He was speaking at an event entitled “We didn’t forget Khojaly genocide!” on Feb. 25.
The state is working in this direction, and some countries have already recognized the Khojaly genocide, he said.
“I believe that the number of countries that recognized this tragedy as genocide will increase,” he noted. “We must ensure that the whole world give political assessment of this tragedy.”
He added that 27 years ago one of the most terrible tragedies occurred in the history of Azerbaijan. As a result of this tragedy, 613 people were killed, 1,275 people became hostages, 150 people went missing and 25 children lost both parents.
“Peaceful, helpless people were killed,” he said. “In this sense, it is not only a tragedy that befell the Azerbaijani people - it became one of the worst tragedies of the world. The Khojaly tragedy will never be erased from the memory of our people. The Azerbaijani people never wanted revenge, we want the perpetrators of this crime to receive the punishment they deserve. As a people, we must achieve our goal.”
Ahmadov said that the state must be strong in order to ensure the safety of people.
“When a state is weak, it cannot protect its lands,” he noted. “If the state doesn’t have strength, its lands are occupied. The lack of the necessary strength of the state to protect its lands was one of the reasons for these events in the 1990s.”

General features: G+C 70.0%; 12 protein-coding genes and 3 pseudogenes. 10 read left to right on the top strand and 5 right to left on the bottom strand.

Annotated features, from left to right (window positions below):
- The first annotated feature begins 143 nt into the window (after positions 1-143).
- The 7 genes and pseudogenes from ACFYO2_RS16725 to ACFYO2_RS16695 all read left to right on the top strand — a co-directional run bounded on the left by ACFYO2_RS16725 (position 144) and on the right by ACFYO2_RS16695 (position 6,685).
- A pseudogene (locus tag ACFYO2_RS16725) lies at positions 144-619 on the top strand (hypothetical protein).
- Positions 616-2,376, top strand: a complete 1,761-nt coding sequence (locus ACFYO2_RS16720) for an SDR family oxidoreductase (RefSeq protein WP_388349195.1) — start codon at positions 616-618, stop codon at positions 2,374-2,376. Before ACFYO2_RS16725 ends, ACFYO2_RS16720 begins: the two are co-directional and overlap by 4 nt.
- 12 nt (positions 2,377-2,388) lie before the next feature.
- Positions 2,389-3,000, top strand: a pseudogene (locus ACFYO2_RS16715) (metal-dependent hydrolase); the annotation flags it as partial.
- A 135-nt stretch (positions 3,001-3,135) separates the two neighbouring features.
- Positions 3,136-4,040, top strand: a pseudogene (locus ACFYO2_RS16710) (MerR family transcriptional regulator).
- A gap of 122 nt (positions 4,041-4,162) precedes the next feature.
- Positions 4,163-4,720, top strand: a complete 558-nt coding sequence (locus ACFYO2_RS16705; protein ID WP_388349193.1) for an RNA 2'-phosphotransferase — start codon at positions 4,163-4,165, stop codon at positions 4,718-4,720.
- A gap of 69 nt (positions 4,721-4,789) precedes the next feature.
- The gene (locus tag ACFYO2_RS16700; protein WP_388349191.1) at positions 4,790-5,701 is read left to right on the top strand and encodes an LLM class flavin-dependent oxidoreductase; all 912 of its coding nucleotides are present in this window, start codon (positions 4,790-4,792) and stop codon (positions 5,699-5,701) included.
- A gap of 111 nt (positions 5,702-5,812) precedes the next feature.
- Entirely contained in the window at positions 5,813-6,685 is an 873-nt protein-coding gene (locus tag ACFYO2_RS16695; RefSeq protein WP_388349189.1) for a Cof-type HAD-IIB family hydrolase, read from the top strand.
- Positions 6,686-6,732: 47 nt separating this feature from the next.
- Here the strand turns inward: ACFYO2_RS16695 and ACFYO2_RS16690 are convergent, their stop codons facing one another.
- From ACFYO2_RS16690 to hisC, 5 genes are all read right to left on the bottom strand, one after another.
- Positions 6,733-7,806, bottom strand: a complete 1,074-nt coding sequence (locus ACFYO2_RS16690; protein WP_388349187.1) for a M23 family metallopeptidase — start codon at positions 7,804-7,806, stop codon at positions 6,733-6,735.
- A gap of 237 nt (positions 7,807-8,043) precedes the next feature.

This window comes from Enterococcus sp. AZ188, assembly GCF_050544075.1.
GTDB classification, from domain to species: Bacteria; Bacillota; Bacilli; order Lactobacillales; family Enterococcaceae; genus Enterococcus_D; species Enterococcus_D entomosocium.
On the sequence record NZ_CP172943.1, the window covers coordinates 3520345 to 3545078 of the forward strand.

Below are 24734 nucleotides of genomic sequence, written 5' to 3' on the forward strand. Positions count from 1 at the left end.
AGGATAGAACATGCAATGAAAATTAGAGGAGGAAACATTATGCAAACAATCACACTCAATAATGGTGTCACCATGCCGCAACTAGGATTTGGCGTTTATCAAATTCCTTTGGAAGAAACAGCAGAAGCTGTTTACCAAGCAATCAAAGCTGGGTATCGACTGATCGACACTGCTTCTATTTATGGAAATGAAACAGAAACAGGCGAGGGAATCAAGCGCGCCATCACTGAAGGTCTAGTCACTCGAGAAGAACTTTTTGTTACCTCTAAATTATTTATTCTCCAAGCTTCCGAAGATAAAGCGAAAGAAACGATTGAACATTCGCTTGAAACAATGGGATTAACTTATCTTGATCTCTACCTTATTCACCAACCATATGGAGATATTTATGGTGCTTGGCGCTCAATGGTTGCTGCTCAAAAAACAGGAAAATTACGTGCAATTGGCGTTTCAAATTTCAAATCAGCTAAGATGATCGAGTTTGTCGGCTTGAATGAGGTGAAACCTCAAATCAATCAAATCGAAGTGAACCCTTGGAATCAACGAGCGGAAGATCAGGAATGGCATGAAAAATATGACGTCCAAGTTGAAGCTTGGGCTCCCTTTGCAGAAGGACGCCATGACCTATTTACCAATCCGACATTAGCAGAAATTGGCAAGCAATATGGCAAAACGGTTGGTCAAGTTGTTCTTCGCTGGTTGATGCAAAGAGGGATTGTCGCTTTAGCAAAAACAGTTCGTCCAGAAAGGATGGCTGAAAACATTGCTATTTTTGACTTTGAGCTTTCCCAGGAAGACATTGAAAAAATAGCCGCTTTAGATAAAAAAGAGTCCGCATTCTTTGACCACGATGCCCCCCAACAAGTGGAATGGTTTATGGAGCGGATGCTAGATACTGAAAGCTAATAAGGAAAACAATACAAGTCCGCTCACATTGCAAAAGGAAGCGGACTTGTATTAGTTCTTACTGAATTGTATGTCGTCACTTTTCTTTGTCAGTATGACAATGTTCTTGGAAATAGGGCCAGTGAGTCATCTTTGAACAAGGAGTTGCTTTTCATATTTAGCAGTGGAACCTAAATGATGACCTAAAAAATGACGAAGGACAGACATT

The conflict between the two South Caucasus countries began in 1988 when Armenia made territorial claims against Azerbaijan. As a result of the ensuing war, in 1992 Armenian armed forces occupied 20 percent of Azerbaijan, including the Nagorno-Karabakh region and seven surrounding districts.
During the Karabakh war, on Feb. 25-26, 1992, the Armenian armed forces, together with the 366th infantry regiment of Soviet troops, stationed in Khankendi, committed an act of genocide against the population of the Azerbaijani town of Khojaly.
As many as 613 people, including 63 children, 106 women and 70 old people were killed in the massacre. Eight families were totally exterminated, 130 children lost one parent and 25 children lost both. Some 1,275 innocent residents were taken hostage, while the fate of 150 people still remains unknown.
The 1994 ceasefire agreement was followed by peace negotiations. Armenia has not yet implemented four UN Security Council resolutions on withdrawal of its armed forces from the Nagorno-Karabakh and the surrounding districts.